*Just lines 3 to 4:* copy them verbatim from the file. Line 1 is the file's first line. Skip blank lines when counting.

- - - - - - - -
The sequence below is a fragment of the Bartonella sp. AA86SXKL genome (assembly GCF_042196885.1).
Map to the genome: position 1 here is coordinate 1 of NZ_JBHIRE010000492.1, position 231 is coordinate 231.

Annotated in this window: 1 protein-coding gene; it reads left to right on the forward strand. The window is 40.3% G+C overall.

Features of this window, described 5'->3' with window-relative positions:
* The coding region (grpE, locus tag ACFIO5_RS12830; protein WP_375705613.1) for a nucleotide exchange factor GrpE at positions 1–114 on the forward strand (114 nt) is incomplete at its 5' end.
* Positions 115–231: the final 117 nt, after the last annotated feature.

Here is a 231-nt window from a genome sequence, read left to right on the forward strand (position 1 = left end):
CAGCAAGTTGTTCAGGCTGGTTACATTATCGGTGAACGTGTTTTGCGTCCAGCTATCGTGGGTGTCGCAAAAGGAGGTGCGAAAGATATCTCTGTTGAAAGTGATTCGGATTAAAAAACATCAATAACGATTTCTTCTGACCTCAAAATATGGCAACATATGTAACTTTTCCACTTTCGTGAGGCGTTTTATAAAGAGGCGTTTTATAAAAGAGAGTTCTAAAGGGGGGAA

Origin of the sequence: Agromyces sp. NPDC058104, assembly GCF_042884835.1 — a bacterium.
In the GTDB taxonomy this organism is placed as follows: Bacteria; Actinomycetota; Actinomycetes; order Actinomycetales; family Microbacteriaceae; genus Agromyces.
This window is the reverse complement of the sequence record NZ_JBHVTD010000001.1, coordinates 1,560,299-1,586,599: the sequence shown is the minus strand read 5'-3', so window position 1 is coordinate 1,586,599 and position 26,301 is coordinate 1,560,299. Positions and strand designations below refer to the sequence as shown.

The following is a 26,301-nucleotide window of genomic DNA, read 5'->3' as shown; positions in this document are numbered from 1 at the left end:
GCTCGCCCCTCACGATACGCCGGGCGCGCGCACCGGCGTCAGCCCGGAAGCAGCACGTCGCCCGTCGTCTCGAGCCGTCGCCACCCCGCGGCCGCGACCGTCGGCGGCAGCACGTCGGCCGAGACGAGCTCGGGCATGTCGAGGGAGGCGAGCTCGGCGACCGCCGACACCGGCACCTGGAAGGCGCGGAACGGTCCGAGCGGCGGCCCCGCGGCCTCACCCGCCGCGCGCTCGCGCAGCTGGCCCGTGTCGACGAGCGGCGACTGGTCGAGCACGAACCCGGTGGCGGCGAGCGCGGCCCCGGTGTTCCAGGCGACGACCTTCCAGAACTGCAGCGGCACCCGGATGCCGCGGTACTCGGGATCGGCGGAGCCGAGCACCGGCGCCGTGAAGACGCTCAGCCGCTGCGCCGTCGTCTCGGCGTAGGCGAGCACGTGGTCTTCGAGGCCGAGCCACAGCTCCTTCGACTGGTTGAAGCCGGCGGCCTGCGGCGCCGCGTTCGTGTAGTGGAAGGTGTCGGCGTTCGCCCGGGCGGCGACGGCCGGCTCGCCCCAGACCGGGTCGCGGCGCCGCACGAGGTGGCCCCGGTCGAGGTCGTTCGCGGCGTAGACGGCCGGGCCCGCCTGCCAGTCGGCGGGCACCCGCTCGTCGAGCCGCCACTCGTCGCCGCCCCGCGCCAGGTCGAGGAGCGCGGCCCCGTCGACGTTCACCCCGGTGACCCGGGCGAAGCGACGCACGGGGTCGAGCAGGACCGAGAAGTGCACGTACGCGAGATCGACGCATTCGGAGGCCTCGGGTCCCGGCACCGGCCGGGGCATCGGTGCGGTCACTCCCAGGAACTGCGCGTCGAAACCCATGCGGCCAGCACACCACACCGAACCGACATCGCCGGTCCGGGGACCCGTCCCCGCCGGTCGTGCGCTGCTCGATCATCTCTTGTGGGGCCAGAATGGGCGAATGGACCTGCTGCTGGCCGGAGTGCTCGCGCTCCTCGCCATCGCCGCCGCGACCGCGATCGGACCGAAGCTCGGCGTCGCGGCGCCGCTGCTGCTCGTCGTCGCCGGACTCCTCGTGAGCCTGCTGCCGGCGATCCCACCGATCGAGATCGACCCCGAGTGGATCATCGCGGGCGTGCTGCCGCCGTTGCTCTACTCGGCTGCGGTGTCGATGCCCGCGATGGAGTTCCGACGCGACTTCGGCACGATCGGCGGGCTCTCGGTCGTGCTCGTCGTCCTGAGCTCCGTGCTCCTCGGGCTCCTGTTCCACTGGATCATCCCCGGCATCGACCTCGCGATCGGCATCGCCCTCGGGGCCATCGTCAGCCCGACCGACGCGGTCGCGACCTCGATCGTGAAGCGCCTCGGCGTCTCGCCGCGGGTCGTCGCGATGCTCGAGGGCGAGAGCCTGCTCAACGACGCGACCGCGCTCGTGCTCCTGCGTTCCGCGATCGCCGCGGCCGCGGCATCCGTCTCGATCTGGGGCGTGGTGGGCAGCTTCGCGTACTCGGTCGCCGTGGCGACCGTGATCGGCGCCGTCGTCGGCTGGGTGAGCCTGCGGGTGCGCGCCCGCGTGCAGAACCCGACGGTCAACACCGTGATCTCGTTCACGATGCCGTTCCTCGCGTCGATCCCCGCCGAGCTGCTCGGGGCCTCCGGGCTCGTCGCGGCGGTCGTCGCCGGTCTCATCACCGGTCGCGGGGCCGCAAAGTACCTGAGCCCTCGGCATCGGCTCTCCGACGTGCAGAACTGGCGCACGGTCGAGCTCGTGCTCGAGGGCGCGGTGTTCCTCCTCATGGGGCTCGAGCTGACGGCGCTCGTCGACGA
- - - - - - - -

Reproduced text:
Annotated in this window: 1 protein-coding gene; it reads left to right on the forward strand. The window is 40.3% G+C overall.

Features of this window, described 5'->3' with window-relative positions: